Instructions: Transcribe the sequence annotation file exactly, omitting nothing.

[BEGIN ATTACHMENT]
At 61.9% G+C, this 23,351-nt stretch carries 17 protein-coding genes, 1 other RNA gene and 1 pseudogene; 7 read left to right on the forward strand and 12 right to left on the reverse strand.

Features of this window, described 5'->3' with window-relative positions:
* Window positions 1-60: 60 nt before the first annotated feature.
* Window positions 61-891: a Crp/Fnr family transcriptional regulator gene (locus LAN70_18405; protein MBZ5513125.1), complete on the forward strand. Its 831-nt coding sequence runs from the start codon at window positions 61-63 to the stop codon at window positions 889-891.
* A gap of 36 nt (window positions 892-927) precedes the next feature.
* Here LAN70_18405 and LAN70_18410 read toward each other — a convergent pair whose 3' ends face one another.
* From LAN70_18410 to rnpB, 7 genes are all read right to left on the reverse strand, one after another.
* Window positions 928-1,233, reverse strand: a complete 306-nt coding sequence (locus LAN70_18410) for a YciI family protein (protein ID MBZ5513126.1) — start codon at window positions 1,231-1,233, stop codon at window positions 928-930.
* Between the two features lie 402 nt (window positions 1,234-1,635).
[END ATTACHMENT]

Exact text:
At 61.9% G+C, this 23,351-nt stretch carries 17 protein-coding genes, 1 other RNA gene and 1 pseudogene; 7 read left to right on the forward strand and 12 right to left on the reverse strand.

Features of this window, described 5'->3' with window-relative positions:
* Window positions 1-60: 60 nt before the first annotated feature.
* Window positions 61-891: a Crp/Fnr family transcriptional regulator gene (locus LAN70_18405; protein MBZ5513125.1), complete on the forward strand. Its 831-nt coding sequence runs from the start codon at window positions 61-63 to the stop codon at window positions 889-891.
* A gap of 36 nt (window positions 892-927) precedes the next feature.
* Here LAN70_18405 and LAN70_18410 read toward each other — a convergent pair whose 3' ends face one another.
* From LAN70_18410 to rnpB, 7 genes are all read right to left on the reverse strand, one after another.
* Window positions 928-1,233, reverse strand: a complete 306-nt coding sequence (locus LAN70_18410) for a YciI family protein (protein ID MBZ5513126.1) — start codon at window positions 1,231-1,233, stop codon at window positions 928-930.
* Between the two features lie 402 nt (window positions 1,234-1,635).